Wednesday, December 5, 2012

Statement by the Orthodox Bishops of France on the Repose of Ignatius IV Hazim

French original, in pdf, here.

Great grief has struck the entirety of the Orthodox Church in the world!

His Beatitude, Ignatius IV, primate of the Church of Antioch and All the East was born in heaven at Saint George's Hospital in Beirut, on this day when we commemorate Saint Sabbas the Sanctified.

The Orthodox Church of Antioch, where Christians were first called by this name (Acts 11:19-26) and which was founded by the chiefs of the Apostles, Saints Peter and Paul, now loses her primate and spiritual guide during the very sorrowful period through which the Middle East and particularly Syria are passing. Thus the entirety of the Orthodox Church loses in Ignatius IV of Antioch one of its greatest and most prominent leaders.

Born in 1921 in the village of Mhardeh, in the province of Hama, Syria, Ignatius IV of Antioch was elected Orthodox patriarch of Antioch in 1979, during a pivotal and sensitive period in the life of that Church, in a Middle East constantly menaced and shaken by wars, unrest, and greed. With great dignity, but also with unfailing courage and determination, he directed the renaissance and positioning of that eminent Orthodox Church of Antioch, whose roots go back to apostolic times and whose leaders are the successors of Saints Peter and Paul.

Ignatius IV, who often loved to repeat that, "without love we are corpses and our world, cemeteries," was a great pastor, a guide for the Christians of the Middle East, but also a tireless builder. His contributions to the spread of the Orthodox Church of Antioch are many and innumerable, as they are for the entirety of the Orthodox Church in the world. He was notably one of the founders in 1942 of the Orthodox Youth Movement of the Patriarchate of Antioch, which contributed to the renewal of the spiritual and liturgical life of the Patriarchate of Antioch. Then, he founded the Saint John of Damascus Institute of Orthodox Theology at Balamand, Lebanon, as well as Balamand University, which has since become one of the most important academic and university campuses in the Middle East. He was also one of the founders of the world Orthodox Youth Movement, Syndesmos. The late patriarch was also close to France, a country that he often liked to visit, from the time he began his theological studies in 1945 at the Saint Serge Institute of Orthodox Theology in Paris.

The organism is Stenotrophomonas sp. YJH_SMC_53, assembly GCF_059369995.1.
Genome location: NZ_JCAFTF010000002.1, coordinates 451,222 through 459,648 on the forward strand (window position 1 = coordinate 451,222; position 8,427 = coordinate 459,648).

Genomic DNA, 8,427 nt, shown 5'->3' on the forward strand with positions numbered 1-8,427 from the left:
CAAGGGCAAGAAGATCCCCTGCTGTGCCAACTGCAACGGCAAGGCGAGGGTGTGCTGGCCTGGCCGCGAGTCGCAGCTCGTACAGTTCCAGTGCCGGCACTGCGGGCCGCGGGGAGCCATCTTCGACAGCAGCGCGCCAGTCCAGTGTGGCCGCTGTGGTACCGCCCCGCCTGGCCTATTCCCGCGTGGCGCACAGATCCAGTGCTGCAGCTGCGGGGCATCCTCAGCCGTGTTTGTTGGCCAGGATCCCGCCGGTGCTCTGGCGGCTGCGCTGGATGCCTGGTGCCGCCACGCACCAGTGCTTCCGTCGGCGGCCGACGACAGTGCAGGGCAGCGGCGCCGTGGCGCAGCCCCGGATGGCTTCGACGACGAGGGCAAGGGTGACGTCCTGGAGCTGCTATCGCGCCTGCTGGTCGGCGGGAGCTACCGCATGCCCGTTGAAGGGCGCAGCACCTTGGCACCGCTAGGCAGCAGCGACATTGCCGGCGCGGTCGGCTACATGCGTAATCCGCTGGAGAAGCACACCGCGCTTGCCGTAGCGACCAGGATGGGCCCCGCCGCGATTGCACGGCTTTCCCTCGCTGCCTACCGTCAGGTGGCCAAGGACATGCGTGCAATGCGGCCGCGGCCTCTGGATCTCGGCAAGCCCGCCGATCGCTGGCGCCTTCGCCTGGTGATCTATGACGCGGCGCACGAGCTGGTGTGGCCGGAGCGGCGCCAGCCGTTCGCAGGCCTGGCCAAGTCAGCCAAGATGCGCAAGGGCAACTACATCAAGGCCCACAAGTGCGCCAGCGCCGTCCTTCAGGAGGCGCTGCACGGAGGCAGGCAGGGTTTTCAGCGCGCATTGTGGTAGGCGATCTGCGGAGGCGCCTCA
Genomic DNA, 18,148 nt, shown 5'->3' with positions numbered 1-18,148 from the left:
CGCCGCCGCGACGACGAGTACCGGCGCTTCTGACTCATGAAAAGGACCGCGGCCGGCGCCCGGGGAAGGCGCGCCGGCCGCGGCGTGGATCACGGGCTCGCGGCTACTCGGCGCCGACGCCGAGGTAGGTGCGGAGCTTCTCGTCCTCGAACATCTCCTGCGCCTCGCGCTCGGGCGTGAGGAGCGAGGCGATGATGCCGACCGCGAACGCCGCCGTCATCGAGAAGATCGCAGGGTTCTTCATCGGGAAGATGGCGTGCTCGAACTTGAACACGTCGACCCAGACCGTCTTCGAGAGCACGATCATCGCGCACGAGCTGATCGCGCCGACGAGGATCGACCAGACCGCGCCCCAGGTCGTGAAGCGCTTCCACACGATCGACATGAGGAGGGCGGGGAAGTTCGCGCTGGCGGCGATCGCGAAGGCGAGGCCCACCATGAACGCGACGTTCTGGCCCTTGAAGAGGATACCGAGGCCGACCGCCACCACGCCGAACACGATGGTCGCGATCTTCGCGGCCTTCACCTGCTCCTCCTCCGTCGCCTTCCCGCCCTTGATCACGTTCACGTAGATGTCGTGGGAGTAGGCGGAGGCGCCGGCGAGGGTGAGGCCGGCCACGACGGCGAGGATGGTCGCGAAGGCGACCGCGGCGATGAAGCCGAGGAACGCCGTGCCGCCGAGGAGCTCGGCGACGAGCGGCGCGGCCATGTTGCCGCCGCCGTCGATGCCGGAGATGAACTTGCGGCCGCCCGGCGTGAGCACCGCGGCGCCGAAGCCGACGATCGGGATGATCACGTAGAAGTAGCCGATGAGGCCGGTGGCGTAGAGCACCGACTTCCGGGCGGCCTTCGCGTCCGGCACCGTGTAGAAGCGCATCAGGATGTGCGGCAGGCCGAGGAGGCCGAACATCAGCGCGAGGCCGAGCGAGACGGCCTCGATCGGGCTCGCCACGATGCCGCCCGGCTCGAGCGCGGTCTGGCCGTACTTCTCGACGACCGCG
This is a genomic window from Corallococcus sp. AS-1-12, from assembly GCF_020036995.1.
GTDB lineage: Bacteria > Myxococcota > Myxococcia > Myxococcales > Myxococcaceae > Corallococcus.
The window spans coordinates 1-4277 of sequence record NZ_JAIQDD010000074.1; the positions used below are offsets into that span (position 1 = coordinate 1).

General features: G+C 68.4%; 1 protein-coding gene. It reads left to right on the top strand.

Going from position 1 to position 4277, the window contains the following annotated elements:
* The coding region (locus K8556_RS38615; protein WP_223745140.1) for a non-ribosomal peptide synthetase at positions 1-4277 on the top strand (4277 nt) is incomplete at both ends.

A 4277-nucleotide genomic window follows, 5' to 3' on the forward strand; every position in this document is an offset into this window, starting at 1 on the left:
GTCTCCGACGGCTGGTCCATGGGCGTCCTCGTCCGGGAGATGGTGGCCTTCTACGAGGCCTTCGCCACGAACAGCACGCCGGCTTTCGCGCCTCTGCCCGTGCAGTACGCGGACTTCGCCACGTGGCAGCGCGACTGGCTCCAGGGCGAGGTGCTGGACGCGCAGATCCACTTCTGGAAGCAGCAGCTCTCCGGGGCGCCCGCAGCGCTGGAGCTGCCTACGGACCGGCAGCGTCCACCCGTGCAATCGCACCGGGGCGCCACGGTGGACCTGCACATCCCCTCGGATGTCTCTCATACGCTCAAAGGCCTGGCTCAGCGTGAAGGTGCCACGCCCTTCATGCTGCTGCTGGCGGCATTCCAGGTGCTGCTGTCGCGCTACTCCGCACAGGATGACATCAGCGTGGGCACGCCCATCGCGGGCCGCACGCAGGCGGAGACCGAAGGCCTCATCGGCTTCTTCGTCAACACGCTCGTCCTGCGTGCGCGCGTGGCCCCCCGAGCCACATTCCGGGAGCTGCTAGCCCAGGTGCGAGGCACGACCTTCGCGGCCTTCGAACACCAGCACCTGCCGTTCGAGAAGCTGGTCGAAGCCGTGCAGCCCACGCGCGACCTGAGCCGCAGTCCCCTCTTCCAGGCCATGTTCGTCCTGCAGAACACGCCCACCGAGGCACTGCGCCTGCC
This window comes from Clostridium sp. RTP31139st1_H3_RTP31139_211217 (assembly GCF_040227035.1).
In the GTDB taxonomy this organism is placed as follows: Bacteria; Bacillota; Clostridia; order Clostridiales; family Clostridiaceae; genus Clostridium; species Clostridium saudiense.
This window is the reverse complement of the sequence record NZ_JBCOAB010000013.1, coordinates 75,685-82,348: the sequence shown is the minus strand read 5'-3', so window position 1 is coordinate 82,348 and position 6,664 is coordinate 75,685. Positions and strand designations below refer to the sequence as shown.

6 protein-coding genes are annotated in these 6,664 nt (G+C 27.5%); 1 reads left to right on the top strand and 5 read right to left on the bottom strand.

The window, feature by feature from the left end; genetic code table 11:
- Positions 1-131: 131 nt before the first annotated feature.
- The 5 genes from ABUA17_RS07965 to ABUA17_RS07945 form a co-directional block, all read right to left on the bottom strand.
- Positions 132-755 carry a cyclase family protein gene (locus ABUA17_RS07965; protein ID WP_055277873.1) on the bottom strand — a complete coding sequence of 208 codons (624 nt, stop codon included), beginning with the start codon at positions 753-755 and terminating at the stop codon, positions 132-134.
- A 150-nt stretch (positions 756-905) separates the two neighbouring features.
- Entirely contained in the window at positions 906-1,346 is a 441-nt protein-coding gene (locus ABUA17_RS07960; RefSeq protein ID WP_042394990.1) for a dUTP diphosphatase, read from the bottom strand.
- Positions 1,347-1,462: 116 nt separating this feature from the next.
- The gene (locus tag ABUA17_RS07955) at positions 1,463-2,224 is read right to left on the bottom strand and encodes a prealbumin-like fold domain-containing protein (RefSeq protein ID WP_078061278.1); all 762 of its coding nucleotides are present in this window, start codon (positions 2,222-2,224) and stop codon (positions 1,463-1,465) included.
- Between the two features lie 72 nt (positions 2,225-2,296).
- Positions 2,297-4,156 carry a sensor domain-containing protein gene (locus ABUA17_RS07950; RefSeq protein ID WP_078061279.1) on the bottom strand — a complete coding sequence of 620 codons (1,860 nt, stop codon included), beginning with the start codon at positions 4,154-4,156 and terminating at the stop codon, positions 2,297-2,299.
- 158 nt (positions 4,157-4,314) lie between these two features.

The Orthodox bishops of France share the Orthodox Church of Antioch's pain. They relate to her grief and address our deepest brotherly condolences to all the hierarchs, pastors, and faithful of the Orthodox Church of Antioch, particularly His Eminence Metropolitan John (Yazigi), as well as his auxiliary bishops, including His Excellency Ignatius (El Hochi) in Paris, and all the clergy and faithful of the Antiochian Orthodox Archdiocese of Europe.

The bishops and all the Orthodox faithful of France share in the prayer of the Orthodox Church of Antioch for the repose of the spirit of His Beatitude Patriarch Ignatius IV of Antioch.

Memory eternal!

Paris- December 5, 2012

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